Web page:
Think of the United States and food, and it doesn’t take long to conjure up images of cheeseburgers and fries, peanut butter and jelly sandwiches and chili dogs. However, while Hawaii is the 50th state, its unique location in a part of the Pacific Ocean known as Polynesia, a relative stone’s throw from Asia, the cuisine of the Hawaiian islands have a distinct identity.
That’s not to say the U.S. mainland staples are not on the menu, they are, and many vacationers happily graze their way through the tastes of home on their trip to the islands.
However, if you want to get closer to the foods that fill the plates of the locals, make sure you try these 5 Hawaiian dishes:
1) Loco Moco
Sticky rice is an island staple that is usually served in two scoops and forms the basis for most local dishes, including the hugely popular loco moco.
Start with rice, add a hamburger patty, drown it in brown gravy and top with two fried eggs (over easy is best) and get set for a flavor combination that shouldn’t work in principle but strangely does.
It takes some getting used to watching vivid yellow yolk tumble over brown-gravy-soaked rice, but don’t let that put you off. Eat it once and crave it forever.
This dish is particularly popular post surf.
Eggs and gravy? Loco moco is particularly popular with surfers. Photo by Tavallai.
2) Kalua Pig
Salt and smoke are what make kalua pig so distinctly tasty. This dish is traditionally served at a luau, a Hawaiian party that comprises a feast and entertainment, but the dish is widely available in restaurants and street food stalls, as well.
Kalua means to cook in an underground oven, and that is the traditional method that creates the distinct taste. Oven roasting is now more practical and common, but no less tasty.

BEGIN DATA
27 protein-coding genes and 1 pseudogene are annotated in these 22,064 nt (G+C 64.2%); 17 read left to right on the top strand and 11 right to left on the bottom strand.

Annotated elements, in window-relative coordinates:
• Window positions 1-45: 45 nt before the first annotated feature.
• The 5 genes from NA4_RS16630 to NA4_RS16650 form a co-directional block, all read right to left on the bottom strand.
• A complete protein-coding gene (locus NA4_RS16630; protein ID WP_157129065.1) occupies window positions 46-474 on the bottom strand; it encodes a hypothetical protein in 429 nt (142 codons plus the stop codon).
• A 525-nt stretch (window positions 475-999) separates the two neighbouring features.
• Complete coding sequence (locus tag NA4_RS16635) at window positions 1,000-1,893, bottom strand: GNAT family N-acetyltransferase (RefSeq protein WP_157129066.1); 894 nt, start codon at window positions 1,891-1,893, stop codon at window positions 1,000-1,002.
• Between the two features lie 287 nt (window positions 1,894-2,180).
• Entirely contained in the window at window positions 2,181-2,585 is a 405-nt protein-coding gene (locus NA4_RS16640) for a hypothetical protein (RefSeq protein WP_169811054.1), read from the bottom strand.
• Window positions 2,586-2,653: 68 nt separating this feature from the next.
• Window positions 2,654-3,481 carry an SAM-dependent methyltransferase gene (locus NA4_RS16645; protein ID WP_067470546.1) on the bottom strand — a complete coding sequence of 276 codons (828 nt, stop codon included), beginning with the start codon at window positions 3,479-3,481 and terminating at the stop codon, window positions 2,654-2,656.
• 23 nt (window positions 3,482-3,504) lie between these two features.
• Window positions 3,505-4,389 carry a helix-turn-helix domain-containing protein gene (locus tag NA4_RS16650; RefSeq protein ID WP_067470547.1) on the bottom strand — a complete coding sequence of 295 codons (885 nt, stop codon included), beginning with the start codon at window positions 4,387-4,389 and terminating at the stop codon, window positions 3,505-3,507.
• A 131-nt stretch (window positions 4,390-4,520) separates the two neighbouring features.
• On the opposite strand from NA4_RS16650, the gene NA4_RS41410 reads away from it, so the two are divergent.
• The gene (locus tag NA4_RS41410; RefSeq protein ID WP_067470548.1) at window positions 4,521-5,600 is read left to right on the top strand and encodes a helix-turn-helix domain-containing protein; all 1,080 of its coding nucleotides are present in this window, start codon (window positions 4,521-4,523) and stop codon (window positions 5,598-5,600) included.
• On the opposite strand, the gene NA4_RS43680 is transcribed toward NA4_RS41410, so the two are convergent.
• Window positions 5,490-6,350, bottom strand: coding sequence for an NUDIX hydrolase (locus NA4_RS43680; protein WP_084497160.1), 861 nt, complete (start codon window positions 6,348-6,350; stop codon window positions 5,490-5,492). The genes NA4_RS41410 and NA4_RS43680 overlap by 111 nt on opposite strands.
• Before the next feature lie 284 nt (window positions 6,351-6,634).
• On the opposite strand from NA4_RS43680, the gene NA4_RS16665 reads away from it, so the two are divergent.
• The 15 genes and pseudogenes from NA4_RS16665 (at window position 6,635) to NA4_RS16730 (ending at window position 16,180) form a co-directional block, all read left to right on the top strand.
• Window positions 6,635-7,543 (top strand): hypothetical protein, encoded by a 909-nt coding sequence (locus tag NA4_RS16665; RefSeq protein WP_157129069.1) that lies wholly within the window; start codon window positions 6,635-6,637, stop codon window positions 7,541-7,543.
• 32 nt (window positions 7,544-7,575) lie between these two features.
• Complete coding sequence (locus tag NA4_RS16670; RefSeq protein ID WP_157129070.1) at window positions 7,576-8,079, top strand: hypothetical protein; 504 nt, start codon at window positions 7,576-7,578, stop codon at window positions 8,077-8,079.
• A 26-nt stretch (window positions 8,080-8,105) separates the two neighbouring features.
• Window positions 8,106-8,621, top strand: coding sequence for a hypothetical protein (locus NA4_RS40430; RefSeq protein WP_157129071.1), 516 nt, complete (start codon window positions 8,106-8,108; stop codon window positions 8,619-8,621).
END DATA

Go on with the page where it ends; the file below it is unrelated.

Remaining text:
Try it served with cabbage and expect the usual two scoops of sticky rice.
Smoky and salty kalua pig is a luau favorite dish. Photo by www.bluewaikiki.com.
3) Spam Musubi
Spam (pork and ham from a can for those not in the know) is a wartime staple that lives on in the Hawaiian islands where it is so popular that several million cans are consumed each year. A popular way to get your Spam fix in Hawaii is to eat it on the go.
Find a convenience store and you should easily come by a shelf of Spam Musubi. This playful take on sushi comprises a fried slice of Spam placed over a mound of sticky rice bound together by a strip of nori seaweed.
Even if Spam isn’t your thing, try it at least once for the experience.
Playful Spam musubi should be tried at least once. Photo by bandita.
Fresh fish is both widely available and magnificent throughout Hawaii, as you might expect from a location surrounded by so much ocean.
Poke takes advantage of the catch of the day and is one of the best dishes to try while in Hawaii. Made from raw fish that is marinated in soy sauce, chili peppers, green onions, seaweed and oil, the freshness of the ocean is captured in all its fishy finery.
Seek out poke made with ahi tuna (yellowfin) and don’t forget to crack open a chilled bottle of Pabst Blue Ribbon beer for the perfect accompaniment.
Poke makes the most of the island’s fresh fish. Photo by torus.
The Portuguese can be thanked for bringing this sweet treat to Hawaii. These sugar-coated donuts are a small bite of heaven, particularly when stuffed with the flavors of the islands.
Fruit centers from mango to papaya are delicious but it’s hard to beat the coconut cream. If you visit Hawaii for Fat Tuesday, also known as Malasadas Day, expect to see these donuts consumed in significant quantities as people deep fry their excess lard and sugar before Lent.
Delicious malasadas—try them with coconut. Photo by blueant808.
Hawaii is a place where American and Asian cuisines blend, so get set for cuisine where anything goes and always expect a serving of macaroni salad on the side.
Have you tried Hawaiian cuisine? Do you have a favorite dish? Let me know in the comments below.
If you liked this article, you might also like: Hiking Hawaii’s Most Explosive Volcano.
Main photo: Digging up dinner—kalua pig at a luau. Photo by akeg.